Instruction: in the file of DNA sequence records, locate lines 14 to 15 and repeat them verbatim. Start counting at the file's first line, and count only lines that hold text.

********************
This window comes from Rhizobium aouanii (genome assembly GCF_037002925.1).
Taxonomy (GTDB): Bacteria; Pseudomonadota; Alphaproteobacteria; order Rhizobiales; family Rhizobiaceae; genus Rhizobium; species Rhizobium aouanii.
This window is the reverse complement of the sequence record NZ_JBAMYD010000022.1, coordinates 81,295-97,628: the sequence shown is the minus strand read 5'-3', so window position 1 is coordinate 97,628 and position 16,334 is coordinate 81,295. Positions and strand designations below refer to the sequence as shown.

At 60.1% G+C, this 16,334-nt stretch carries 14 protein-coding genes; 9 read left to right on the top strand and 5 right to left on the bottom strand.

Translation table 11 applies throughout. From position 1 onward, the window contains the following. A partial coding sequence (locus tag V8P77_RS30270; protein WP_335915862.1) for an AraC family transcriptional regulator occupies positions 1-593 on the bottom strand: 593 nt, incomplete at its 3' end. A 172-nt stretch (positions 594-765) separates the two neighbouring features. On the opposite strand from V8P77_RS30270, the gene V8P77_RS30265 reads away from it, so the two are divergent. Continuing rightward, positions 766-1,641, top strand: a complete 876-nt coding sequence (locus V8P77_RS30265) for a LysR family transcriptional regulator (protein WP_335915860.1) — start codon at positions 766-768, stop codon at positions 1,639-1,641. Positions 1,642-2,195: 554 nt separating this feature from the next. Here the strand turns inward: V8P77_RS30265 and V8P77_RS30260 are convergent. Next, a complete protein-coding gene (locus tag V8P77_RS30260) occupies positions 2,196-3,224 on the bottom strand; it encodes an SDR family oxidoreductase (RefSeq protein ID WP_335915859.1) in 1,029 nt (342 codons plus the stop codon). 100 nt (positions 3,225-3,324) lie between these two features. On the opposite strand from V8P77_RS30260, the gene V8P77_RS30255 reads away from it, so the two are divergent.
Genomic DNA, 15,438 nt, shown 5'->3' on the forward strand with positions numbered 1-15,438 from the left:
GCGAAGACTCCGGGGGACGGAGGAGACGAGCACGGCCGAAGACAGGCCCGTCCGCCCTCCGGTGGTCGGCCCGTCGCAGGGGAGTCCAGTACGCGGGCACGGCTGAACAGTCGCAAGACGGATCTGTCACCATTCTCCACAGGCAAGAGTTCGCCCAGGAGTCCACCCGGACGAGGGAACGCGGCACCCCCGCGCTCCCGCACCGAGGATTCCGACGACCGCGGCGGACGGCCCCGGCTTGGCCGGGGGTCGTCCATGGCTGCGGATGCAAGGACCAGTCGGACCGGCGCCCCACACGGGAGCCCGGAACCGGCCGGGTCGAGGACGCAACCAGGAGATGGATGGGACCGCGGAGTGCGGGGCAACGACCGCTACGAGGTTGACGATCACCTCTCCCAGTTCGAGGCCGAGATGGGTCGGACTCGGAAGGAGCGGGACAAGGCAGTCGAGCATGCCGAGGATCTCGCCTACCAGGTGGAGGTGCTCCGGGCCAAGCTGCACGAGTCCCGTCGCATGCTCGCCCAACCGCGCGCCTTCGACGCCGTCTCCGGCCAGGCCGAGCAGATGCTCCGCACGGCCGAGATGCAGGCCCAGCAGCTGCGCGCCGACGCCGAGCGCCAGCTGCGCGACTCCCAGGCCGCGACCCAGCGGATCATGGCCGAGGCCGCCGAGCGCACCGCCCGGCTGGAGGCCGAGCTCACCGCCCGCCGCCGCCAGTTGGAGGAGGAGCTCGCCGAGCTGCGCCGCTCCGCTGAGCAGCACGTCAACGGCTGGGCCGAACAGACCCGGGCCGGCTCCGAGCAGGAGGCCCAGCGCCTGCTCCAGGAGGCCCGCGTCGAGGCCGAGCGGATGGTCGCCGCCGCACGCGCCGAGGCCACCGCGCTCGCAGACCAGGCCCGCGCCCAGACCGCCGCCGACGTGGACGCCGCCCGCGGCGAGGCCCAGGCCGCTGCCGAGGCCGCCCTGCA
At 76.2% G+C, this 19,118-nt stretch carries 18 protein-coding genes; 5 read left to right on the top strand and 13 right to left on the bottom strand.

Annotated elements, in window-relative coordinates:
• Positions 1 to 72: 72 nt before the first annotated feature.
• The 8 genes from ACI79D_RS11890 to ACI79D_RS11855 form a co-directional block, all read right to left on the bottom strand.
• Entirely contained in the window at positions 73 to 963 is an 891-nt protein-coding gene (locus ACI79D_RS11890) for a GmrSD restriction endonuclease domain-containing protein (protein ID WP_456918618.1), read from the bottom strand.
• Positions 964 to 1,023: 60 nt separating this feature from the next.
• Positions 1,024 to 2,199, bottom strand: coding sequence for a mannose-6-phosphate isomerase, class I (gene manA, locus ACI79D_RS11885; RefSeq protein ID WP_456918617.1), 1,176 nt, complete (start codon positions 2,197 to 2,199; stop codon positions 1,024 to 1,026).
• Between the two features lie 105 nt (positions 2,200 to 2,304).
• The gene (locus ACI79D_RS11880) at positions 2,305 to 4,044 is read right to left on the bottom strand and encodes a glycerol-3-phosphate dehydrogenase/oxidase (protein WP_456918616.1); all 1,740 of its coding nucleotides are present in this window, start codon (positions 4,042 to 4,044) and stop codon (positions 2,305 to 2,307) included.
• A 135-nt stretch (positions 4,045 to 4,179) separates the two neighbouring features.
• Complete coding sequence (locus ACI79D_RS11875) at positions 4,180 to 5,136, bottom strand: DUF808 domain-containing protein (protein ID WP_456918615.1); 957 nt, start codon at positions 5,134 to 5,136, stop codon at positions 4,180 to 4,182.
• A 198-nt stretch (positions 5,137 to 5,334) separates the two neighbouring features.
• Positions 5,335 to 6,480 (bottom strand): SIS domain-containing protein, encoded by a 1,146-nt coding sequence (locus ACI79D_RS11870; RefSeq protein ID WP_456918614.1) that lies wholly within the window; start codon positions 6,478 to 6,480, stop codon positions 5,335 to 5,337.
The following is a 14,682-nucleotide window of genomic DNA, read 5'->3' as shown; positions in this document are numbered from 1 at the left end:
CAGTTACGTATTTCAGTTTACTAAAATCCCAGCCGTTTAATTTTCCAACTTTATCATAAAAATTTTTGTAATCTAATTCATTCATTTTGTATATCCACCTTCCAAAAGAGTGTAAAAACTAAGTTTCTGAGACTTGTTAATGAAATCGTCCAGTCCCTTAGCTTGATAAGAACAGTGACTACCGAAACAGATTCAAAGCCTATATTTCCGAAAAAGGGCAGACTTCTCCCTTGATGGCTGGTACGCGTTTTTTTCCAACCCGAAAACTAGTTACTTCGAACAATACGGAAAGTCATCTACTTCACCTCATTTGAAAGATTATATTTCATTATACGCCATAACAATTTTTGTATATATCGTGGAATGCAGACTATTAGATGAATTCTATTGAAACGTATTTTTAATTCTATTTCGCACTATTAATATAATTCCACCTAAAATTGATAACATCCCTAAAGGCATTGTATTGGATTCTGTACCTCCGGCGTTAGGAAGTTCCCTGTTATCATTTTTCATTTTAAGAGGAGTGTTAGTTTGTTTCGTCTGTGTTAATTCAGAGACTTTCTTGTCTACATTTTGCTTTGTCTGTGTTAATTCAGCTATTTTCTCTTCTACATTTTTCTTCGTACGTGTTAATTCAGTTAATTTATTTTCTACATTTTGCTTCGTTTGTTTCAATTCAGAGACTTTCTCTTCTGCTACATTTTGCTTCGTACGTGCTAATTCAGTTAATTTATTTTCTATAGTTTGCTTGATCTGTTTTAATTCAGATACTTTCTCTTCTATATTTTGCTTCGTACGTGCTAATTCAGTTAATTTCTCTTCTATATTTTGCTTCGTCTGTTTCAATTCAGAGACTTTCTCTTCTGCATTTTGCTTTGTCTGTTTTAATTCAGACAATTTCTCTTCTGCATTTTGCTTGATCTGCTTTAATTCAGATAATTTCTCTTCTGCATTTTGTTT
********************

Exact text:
• Positions 1,024 to 2,199, bottom strand: coding sequence for a mannose-6-phosphate isomerase, class I (gene manA, locus ACI79D_RS11885; RefSeq protein ID WP_456918617.1), 1,176 nt, complete (start codon positions 2,197 to 2,199; stop codon positions 1,024 to 1,026).
• Between the two features lie 105 nt (positions 2,200 to 2,304).